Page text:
The science of P-L-A-Y
Humans are built for play -- the science that says play is critical to shaping our brains and helping us adapt to the unexpected.
The following is not a full transcript; for full story, listen to audio.
Dr. Stuart Brown is co-author of the new book, "Play -- How it Shapes Our Brains, Opens the Imagination, and Shapes the Soul." He's also the founder of the National Institute for Play. On "The Takeaway," he explains the science behind play:
"The evidence is broad. It starts objectively by watching animals at play and seeing what it does for them -- it improves their performance, immune system, their capacity to remember things. And if you follow that through to a human system, those same benefits appear to us -- particularly in fertile imagination, in a sense of optimism, in capacity to persevere and to do things that you enjoy -- are all by-products of play. And if you then hook someone up to a brain imaging machine you'll find out that when they're at play, the brain lights up more from that than virtually anything else they can do."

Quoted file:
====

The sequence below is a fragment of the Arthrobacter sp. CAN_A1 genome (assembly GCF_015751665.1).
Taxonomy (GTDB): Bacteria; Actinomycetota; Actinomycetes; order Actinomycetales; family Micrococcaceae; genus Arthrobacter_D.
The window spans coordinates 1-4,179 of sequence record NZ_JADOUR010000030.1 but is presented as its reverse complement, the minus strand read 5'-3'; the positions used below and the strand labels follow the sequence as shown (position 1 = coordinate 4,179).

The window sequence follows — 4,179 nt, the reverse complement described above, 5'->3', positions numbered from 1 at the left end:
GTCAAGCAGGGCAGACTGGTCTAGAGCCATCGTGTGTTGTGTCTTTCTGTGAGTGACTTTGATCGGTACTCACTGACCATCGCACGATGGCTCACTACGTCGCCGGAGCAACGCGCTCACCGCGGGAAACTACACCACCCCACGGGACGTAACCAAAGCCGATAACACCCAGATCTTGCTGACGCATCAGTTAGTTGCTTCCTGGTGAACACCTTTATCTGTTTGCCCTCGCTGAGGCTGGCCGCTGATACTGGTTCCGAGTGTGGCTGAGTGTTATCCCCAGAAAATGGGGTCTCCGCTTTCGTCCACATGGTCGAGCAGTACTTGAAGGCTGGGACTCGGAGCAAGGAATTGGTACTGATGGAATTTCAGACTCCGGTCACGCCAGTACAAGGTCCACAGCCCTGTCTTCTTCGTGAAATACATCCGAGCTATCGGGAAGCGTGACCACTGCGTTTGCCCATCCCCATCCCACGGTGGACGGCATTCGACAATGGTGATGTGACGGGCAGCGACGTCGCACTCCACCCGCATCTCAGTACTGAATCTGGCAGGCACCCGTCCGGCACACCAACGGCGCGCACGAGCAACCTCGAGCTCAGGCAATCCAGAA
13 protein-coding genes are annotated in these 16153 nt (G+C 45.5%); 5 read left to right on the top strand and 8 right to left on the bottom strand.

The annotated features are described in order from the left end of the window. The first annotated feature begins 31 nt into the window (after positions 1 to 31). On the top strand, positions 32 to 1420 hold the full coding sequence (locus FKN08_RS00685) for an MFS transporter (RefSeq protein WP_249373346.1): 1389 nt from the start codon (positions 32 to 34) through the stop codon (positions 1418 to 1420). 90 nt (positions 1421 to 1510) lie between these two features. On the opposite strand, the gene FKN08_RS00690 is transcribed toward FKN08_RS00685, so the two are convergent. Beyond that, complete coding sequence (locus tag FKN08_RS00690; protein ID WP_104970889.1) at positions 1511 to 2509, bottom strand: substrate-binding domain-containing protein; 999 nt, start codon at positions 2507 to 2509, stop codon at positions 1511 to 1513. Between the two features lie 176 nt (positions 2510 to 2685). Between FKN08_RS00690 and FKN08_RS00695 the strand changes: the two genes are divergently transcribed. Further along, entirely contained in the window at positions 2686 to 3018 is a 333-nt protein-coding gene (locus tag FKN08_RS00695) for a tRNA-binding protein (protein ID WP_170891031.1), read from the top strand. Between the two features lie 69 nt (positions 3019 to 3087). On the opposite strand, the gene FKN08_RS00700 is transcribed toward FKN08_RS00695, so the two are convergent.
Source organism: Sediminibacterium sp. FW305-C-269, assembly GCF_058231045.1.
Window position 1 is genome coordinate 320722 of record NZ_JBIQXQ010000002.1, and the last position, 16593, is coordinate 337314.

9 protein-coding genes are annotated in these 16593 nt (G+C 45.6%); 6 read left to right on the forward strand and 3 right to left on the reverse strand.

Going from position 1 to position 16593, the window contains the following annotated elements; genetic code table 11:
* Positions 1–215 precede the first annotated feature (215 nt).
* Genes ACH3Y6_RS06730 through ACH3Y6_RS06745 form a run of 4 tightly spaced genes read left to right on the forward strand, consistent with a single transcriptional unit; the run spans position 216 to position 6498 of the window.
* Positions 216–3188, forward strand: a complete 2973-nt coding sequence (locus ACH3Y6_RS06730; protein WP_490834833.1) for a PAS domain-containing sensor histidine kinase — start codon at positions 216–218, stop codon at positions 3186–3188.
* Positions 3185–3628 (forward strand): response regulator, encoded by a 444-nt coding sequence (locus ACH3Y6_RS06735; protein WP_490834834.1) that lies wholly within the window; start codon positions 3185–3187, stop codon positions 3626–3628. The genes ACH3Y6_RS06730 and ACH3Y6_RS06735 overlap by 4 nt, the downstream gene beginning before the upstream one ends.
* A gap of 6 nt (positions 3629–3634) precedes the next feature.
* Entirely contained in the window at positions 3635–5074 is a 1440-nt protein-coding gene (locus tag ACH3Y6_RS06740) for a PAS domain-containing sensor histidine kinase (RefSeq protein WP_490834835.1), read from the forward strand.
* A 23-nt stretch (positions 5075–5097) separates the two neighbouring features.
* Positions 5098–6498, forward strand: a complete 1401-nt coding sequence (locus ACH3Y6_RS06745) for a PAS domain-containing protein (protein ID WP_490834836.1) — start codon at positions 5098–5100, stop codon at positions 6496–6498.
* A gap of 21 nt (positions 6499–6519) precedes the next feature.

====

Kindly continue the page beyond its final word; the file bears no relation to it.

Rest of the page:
In the chapter, 'We Are Built for Play,' Dr. Brown writes: "If we stop playing, we share the fate of all animals that grow out of playing. Our behavior becomes fixed, we suddenly are not interested in new and different things; we find fewer opportunities to take pleasure in the world around us."
According to Dr. Brown, play is critical to our lives: "Imagine your life without play -- no books, no humor, no pub conversations, no movies, no spectator sports, no laughing with your kids or grandkids. And you begin to see ... the contributions of play to life itself ... and you find that it is a fertilizer of the brain."
Play can also be important in our work environment says Dr. Brown: "An open ... company that likes to play -- like Google or the Ideo company -- incorporates play completely into their planning and innovation, and into how it really nourishes that company's future and gives them fresh product."
And, play can help us in these tough economic times: "Here we are, fearful -- economic collapse -- it's the elephant in everybody's room, 'am I going to lose my job?' -- if we get fear based, and we don't access our playful imagination, we're not going to come up with solutions, which have to be fresh ... as far as I'm concerned, the very fact that we humans have play as a part of our nature is to help us adapt to the unexpected and help us be flexible for the future."
"The Takeaway" is PRI's new national morning news program, delivering the news and analysis you need to catch up, start your day, and prepare for what’s ahead. The show is a co-production of WNYC and PRI, in editorial collaboration with the BBC, The New York Times Radio, and WGBH.
More at thetakeaway.org